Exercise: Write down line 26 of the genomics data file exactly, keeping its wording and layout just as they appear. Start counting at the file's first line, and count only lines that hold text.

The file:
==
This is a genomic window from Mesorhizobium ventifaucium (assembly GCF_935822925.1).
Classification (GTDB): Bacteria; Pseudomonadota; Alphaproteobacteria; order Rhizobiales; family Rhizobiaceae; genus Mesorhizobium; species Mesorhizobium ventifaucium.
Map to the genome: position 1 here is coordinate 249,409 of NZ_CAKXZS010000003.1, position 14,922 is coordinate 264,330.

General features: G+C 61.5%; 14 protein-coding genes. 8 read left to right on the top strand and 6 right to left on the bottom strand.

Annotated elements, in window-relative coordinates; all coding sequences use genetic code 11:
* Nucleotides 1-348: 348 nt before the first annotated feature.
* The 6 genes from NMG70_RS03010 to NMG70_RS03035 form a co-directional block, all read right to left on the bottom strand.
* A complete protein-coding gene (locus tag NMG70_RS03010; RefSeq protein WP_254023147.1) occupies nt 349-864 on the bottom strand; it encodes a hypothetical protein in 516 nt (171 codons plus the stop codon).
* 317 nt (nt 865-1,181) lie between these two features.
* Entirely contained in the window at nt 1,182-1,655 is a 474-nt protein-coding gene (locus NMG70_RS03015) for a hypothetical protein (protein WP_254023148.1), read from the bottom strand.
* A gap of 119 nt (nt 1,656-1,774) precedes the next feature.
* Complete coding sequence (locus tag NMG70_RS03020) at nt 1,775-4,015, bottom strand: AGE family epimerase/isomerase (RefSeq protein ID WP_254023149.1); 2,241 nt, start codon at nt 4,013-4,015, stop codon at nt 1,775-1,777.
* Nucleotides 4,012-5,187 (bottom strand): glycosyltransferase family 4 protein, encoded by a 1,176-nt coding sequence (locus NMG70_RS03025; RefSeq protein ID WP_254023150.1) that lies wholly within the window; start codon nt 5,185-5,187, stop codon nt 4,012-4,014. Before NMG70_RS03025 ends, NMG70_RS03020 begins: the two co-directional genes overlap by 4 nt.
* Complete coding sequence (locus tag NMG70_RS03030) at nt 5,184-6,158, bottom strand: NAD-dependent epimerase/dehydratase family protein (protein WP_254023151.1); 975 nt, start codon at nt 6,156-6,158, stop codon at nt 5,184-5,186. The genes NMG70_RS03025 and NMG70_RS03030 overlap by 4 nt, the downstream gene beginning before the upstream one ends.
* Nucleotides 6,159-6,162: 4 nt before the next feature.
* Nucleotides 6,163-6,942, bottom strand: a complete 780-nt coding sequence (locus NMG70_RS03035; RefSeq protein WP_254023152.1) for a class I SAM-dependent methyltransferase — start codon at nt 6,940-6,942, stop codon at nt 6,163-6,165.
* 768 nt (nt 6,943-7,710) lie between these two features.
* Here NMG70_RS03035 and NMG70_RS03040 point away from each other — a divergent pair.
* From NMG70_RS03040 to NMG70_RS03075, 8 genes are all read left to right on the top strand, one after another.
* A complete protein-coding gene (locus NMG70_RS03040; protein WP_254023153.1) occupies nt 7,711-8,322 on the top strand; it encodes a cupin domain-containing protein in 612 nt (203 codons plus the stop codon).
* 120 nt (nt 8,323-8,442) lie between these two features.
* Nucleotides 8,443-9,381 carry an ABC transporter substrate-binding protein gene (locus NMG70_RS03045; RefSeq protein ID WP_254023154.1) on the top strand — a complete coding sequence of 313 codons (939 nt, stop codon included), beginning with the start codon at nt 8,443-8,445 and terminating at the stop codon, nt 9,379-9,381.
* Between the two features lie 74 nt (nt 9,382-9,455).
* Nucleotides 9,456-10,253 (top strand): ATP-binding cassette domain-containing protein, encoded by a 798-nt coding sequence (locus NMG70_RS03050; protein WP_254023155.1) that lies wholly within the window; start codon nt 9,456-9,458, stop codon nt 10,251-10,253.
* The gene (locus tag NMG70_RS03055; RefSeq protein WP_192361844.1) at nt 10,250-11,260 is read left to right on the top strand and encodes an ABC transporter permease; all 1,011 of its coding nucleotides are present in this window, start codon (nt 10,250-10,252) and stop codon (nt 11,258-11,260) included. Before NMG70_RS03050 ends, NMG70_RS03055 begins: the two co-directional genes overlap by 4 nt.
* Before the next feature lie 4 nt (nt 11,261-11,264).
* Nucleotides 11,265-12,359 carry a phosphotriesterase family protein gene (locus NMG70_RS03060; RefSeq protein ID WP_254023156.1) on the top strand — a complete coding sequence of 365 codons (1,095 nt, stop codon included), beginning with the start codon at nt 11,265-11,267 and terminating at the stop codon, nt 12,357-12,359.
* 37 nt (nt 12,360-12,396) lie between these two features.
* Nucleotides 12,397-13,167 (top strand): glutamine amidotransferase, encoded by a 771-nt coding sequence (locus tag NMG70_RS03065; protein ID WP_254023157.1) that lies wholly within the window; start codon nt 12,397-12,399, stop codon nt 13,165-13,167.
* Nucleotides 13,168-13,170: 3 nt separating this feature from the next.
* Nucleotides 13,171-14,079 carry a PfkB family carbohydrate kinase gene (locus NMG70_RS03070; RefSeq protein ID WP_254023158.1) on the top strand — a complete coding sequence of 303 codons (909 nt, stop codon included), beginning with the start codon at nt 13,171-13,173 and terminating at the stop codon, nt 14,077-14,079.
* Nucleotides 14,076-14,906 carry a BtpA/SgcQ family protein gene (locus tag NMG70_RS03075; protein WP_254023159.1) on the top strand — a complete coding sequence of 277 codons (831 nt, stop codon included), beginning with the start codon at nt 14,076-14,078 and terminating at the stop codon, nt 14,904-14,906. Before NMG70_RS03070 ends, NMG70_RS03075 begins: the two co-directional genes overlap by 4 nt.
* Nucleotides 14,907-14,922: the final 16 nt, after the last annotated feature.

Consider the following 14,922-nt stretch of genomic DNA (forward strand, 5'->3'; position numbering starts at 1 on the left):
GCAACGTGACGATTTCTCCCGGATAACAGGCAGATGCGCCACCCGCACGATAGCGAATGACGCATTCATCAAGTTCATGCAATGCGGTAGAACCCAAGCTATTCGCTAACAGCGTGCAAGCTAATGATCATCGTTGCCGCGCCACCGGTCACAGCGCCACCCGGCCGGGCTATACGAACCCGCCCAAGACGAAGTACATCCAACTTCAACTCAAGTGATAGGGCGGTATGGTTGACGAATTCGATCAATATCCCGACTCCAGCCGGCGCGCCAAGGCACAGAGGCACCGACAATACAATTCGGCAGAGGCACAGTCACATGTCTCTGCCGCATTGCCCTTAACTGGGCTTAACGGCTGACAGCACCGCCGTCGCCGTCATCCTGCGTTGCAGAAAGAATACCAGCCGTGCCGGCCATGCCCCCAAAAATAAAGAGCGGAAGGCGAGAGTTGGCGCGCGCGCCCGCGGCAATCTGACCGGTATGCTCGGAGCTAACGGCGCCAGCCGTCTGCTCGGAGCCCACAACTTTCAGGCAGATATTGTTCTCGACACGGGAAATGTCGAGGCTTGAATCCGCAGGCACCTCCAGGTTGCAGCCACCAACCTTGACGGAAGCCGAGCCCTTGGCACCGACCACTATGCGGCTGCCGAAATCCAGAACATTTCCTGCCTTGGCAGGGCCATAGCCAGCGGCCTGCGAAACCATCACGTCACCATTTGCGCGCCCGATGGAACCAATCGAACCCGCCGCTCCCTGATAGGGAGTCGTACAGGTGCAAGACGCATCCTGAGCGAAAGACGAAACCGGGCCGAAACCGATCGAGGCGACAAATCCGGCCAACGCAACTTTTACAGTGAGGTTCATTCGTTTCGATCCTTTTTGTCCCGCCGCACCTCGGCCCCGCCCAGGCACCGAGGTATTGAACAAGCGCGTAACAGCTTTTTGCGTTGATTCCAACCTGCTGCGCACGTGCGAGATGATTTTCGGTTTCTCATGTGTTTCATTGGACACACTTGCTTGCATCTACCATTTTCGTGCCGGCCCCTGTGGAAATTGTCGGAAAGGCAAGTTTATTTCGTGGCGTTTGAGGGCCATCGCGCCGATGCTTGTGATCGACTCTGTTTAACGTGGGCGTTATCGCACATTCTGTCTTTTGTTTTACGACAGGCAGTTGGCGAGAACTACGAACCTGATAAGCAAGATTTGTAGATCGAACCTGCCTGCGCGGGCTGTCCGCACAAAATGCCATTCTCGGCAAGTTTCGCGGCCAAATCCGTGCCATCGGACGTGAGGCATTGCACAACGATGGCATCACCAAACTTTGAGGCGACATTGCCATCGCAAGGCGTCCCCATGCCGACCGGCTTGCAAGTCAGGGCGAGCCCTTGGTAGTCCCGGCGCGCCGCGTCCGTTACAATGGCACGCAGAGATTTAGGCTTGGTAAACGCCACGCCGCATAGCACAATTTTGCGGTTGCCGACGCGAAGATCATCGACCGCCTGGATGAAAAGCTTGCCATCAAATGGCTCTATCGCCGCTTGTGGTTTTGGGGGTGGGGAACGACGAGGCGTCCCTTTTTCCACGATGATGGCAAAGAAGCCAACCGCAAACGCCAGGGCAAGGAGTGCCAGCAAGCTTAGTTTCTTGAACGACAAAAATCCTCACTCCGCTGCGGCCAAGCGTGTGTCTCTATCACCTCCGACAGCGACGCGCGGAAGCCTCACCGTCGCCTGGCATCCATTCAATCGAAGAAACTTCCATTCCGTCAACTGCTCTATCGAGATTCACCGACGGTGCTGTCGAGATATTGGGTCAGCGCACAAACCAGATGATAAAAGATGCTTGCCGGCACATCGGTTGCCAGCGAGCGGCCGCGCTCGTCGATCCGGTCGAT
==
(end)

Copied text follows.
* Before the next feature lie 4 nt (nt 11,261-11,264).